Sunday 22 October 2017

Why Liverpool are conceding too many big chances this season and why it matters

Liverpool's defence has been poor this season
Liverpool's defence has been poor this season

Jack Pitt-Brooke

The last time Liverpool played at home, before they host Manchester United this Saturday, was when Burnley came to Anfield on 16 September.

It felt like Burnley might be on a hiding to nothing: they only took seven away points in the 2016-17 season, the second worst record in the division. And Liverpool, in their last home league game, had beaten Arsenal 4-0.

But Burnley went to Anfield with confidence and a plan. The players knew that whatever happened in the game, at one point the Liverpool defence would switch off, especially if some pressure was applied against them. When that happened, Burnley would be presented with a golden chance, not a marginal one. They just had to take it.

Sure enough Liverpool dominated the match, but the first time Burnley went forward they scored. They hit a diagonal which Robbie Brady beat Trent Alexander-Arnold to. Chris Wood won the second ball, as Ragnar Klavan charged towards him and Joel Matip. That left a huge space in the box and a simple finish for Scott Arfield. Liverpool soon equalised and continued to batter Burnley, eventually racking up 35 shots. But Burnley had their goal and they nearly even got a second, as Ben Mee’s late header was cleared off the line.

It was a hugely frustrating afternoon but not an atypical one. There was a similar story on 1 October at St James’ Park when Liverpool again dominated the game but drew 1-1. Again, the one chance they gave up, this time to Joselu, was a golden one, with the Liverpool defenders desperately far apart. He took it and Liverpool drew again.

Those two games teach a lesson, a lesson that bodes ill for Liverpool’s game with United. For a team that plays on the front foot and likes to take the initiative, Liverpool concede far too many big chances. Teams know about Liverpool’s initial press, but as Burnley and Newcastle showed, once the initial press is beaten, Liverpool’s defending in their own half is so bad that there will always be big gaps and big chances.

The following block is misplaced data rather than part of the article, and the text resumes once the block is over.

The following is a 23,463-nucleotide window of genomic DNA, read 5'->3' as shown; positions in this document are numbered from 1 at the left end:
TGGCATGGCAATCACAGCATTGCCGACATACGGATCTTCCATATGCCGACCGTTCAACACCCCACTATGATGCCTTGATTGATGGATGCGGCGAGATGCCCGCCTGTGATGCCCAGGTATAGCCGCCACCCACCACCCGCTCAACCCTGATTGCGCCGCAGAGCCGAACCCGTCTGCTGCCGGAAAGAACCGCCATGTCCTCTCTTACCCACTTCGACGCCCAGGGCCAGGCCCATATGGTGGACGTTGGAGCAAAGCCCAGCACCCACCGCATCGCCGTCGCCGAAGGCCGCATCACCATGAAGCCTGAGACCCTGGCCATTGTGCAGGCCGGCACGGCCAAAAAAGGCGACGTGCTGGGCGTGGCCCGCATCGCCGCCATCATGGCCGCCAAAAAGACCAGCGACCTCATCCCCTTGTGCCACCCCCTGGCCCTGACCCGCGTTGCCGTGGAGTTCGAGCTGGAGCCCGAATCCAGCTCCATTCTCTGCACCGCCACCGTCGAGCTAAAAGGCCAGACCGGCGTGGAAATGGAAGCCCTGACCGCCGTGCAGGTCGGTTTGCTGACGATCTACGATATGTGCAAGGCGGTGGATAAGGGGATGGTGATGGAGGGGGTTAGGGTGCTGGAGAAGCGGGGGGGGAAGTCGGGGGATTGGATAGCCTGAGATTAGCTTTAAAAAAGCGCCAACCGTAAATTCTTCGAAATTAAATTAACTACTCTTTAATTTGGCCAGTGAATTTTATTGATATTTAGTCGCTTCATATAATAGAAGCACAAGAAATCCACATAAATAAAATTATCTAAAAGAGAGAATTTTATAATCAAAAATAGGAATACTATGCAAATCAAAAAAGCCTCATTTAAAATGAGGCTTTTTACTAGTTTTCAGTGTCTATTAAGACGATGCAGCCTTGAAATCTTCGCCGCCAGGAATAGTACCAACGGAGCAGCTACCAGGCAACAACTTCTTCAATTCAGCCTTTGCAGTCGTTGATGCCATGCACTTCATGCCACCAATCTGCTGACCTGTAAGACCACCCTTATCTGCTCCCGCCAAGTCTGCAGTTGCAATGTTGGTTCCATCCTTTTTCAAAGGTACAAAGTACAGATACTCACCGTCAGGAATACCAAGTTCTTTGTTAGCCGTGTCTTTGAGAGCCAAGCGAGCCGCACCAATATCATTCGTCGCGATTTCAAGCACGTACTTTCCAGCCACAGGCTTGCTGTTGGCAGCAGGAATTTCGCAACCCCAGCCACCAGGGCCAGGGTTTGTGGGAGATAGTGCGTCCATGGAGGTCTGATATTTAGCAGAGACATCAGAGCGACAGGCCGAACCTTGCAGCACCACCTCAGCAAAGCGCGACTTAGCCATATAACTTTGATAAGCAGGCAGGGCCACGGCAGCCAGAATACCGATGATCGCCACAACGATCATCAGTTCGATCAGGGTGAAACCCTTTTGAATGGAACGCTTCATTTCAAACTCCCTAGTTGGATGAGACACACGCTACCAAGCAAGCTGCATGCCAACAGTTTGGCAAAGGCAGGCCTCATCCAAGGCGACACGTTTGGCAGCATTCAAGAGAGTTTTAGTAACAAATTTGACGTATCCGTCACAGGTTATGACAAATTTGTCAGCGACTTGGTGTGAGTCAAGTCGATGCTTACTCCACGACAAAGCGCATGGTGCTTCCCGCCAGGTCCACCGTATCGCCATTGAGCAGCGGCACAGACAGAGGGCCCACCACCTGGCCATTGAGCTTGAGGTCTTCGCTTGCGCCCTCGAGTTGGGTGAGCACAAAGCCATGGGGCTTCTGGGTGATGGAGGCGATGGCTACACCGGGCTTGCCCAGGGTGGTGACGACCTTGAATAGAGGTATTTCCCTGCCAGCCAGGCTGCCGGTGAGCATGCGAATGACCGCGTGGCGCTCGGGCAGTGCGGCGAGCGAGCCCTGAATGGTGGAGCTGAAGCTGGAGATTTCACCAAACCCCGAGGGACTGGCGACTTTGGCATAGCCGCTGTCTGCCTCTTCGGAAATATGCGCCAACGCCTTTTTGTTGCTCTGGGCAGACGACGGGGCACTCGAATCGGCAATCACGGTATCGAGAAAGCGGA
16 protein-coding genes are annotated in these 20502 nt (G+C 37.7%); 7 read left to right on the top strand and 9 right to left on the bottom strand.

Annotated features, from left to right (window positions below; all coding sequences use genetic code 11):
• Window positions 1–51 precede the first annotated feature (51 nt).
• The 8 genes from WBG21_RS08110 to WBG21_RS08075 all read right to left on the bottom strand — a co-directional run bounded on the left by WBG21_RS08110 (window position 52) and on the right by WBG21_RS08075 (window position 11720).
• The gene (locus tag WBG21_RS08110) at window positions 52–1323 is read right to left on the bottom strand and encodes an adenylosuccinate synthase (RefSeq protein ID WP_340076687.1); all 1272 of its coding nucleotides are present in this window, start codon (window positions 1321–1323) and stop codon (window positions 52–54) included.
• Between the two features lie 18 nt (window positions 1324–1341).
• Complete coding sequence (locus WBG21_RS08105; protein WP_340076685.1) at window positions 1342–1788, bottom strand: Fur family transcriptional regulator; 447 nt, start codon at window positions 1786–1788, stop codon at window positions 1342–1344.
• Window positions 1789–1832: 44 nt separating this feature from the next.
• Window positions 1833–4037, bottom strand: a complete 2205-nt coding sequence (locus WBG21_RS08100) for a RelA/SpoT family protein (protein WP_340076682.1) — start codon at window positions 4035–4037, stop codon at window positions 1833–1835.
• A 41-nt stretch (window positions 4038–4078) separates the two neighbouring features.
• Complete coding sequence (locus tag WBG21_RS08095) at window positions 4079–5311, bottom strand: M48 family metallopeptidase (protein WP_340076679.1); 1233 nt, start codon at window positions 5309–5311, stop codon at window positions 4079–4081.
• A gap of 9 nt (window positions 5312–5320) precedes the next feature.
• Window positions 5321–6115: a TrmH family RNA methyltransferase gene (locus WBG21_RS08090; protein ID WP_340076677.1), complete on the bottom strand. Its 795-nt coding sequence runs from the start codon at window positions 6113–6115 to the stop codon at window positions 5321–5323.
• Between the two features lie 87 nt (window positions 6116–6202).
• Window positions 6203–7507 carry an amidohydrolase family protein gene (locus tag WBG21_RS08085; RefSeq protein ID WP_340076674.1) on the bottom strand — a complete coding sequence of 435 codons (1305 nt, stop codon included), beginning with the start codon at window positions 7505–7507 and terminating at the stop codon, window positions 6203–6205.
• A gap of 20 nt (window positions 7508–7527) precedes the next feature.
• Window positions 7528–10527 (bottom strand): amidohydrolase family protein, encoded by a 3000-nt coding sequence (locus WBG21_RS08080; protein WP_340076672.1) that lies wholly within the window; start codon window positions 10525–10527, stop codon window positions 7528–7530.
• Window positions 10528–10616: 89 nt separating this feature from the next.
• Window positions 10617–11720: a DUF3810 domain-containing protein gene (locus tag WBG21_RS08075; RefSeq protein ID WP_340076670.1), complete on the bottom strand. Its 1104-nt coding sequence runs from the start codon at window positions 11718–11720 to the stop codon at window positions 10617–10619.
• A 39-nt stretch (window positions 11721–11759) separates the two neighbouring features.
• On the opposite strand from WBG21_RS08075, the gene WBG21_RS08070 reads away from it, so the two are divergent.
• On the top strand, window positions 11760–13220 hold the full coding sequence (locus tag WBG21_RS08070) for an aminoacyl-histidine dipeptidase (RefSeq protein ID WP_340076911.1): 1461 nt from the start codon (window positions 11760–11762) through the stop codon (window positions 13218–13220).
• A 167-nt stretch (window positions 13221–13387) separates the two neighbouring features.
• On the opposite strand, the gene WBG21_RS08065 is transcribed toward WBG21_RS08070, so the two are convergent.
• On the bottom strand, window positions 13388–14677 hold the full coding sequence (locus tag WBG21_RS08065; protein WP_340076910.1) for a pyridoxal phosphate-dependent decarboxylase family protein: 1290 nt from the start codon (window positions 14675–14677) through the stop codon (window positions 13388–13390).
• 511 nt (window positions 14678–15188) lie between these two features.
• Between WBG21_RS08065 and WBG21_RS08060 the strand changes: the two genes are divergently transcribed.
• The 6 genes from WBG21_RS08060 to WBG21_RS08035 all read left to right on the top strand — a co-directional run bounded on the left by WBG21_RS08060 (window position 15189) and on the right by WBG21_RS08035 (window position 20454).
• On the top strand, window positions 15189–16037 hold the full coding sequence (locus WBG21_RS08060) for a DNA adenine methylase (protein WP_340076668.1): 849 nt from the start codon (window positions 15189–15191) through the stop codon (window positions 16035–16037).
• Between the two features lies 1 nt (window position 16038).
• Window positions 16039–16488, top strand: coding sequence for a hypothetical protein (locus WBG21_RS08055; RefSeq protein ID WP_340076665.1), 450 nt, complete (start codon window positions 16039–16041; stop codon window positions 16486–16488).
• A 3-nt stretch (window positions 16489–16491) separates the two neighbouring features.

This is borne out by the numbers. At first glance Liverpool are defending well, having conceded just 59 shots this season, the second least in that league. Only City – 45 shots – have allowed fewer, according to Opta.

But that is only a fraction of the story. What matters more is how many shots on target a team faces, which points towards the quality of chances that Liverpool are giving away. Liverpool have conceded 31 shots on target this season, the joint-sixth most in the league. Only Everton, Bournemouth, Swansea, Leicester City and Crystal Palace have allowed more.

So a ratio of shots on target to shots conceded puts Liverpool bottom by miles. 0.53 of the shots against them are on target, more than double the 0.21 figure of the miserly and expert Tottenham and Burnley defences. Or to put it in expected goals terms, Liverpool’s expected goals against (9.42) is more than twice as bad as their nominal title rivals Manchester City (3.71) and Spurs (4.41). And having conceded 12 so far – only West Ham and Leicester have conceded more – they cannot claim bad luck.

Liverpool have proven that they can be electric on their day, as they were against Arsenal. But their defence is so bad that teams can be confident of scoring against them with almost any attacks. There are some teams, like last season’s Chelsea, who are solid defensively that opponents are forced to shoot from distance out of desperation.

Liverpool are the opposite, with opponents just trying to get into the final third when they know things will open up. And then when the big chances do come, Liverpool do not have an elite goalkeeper like David De Gea or Hugo Lloris to make those low-percentage reaction saves.

When Burnley drew at Anfield their players recognised how nervous the home crowd got whenever Liverpool had to defend, and the collective holding of breath, in contrast to the more relaxed atmosphere at the homes of the other big sides. But the Liverpool fans are right to get anxious with their defence, knowing that when United come to Anfield on Saturday they will take advantage of any big opening.

Independent News Service

Editor's Choice

Also in Sport